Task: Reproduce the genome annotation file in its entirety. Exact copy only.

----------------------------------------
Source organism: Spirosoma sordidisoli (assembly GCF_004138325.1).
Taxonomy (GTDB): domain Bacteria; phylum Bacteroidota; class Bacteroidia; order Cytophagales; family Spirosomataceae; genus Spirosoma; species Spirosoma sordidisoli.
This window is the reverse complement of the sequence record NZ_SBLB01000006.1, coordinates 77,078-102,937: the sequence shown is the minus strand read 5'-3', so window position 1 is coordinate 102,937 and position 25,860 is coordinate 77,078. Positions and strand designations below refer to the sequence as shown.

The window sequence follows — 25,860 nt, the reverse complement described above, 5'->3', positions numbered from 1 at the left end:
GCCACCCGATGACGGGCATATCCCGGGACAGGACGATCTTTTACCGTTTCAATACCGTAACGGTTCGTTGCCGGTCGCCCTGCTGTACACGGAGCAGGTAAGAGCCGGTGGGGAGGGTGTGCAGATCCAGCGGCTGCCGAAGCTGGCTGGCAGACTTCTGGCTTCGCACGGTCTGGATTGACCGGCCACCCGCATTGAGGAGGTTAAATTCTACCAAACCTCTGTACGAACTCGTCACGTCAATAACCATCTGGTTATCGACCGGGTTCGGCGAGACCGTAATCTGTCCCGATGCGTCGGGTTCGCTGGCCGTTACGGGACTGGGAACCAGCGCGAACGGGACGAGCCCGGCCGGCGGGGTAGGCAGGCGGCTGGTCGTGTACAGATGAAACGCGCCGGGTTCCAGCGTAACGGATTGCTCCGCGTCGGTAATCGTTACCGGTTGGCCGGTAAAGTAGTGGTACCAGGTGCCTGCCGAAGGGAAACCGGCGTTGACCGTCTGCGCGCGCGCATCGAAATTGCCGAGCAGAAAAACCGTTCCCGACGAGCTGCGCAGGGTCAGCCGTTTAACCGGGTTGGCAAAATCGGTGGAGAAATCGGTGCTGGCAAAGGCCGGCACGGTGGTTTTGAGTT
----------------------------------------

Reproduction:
Source organism: Spirosoma sordidisoli (assembly GCF_004138325.1).
Taxonomy (GTDB): domain Bacteria; phylum Bacteroidota; class Bacteroidia; order Cytophagales; family Spirosomataceae; genus Spirosoma; species Spirosoma sordidisoli.
This window is the reverse complement of the sequence record NZ_SBLB01000006.1, coordinates 77,078-102,937: the sequence shown is the minus strand read 5'-3', so window position 1 is coordinate 102,937 and position 25,860 is coordinate 77,078. Positions and strand designations below refer to the sequence as shown.

The window sequence follows — 25,860 nt, the reverse complement described above, 5'->3', positions numbered from 1 at the left end:
GCCACCCGATGACGGGCATATCCCGGGACAGGACGATCTTTTACCGTTTCAATACCGTAACGGTTCGTTGCCGGTCGCCCTGCTGTACACGGAGCAGGTAAGAGCCGGTGGGGAGGGTGTGCAGATCCAGCGGCTGCCGAAGCTGGCTGGCAGACTTCTGGCTTCGCACGGTCTGGATTGACCGGCCACCCGCATTGAGGAGGTTAAATTCTACCAAACCTCTGTACGAACTCGTCACGTCAATAACCATCTGGTTATCGACCGGGTTCGGCGAGACCGTAATCTGTCCCGATGCGTCGGGTTCGCTGGCCGTTACGGGACTGGGAACCAGCGCGAACGGGACGAGCCCGGCCGGCGGGGTAGGCAGGCGGCTGGTCGTGTACAGATGAAACGCGCCGGGTTCCAGCGTAACGGATTGCTCCGCGTCGGTAATCGTTACCGGTTGGCCGGTAAAGTAGTGGTACCAGGTGCCTGCCGAAGGGAAACCGGCGTTGACCGTCTGCGCGCGCGCATCGAAATTGCCGAGCAGAAAAACCGTTCCCGACGAGCTGCGCAGGGTCAGCCGTTTAACCGGGTTGGCAAAATCGGTGGAGAAATCGGTGCTGGCAAAGGCCGGCACGGTGGTTTTGAGTT